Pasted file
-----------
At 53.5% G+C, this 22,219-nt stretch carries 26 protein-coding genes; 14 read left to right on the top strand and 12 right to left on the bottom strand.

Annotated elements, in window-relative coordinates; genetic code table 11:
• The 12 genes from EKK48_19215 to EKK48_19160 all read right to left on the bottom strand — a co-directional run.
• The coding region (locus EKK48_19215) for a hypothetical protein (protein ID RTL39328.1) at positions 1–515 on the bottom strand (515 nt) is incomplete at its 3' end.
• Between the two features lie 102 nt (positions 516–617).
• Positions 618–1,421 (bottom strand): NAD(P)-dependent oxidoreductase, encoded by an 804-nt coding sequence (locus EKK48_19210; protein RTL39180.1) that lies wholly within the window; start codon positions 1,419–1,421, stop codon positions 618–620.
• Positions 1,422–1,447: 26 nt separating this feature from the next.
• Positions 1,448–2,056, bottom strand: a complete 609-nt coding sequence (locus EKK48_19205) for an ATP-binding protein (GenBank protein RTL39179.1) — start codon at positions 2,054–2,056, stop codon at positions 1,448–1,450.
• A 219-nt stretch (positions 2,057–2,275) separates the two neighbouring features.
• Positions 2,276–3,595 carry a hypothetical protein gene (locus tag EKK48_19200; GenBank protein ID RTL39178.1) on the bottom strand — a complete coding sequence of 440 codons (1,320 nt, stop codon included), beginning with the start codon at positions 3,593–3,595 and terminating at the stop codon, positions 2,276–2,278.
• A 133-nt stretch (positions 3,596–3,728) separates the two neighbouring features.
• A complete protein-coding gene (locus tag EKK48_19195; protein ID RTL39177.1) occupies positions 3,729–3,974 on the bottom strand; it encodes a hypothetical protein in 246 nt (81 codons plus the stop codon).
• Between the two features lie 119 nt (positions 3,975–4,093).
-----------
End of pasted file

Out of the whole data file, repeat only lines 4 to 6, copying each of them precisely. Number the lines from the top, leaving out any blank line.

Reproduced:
• The coding region (locus EKK48_19215) for a hypothetical protein (protein ID RTL39328.1) at positions 1–515 on the bottom strand (515 nt) is incomplete at its 3' end.
• Between the two features lie 102 nt (positions 516–617).
• Positions 618–1,421 (bottom strand): NAD(P)-dependent oxidoreductase, encoded by an 804-nt coding sequence (locus EKK48_19210; protein RTL39180.1) that lies wholly within the window; start codon positions 1,419–1,421, stop codon positions 618–620.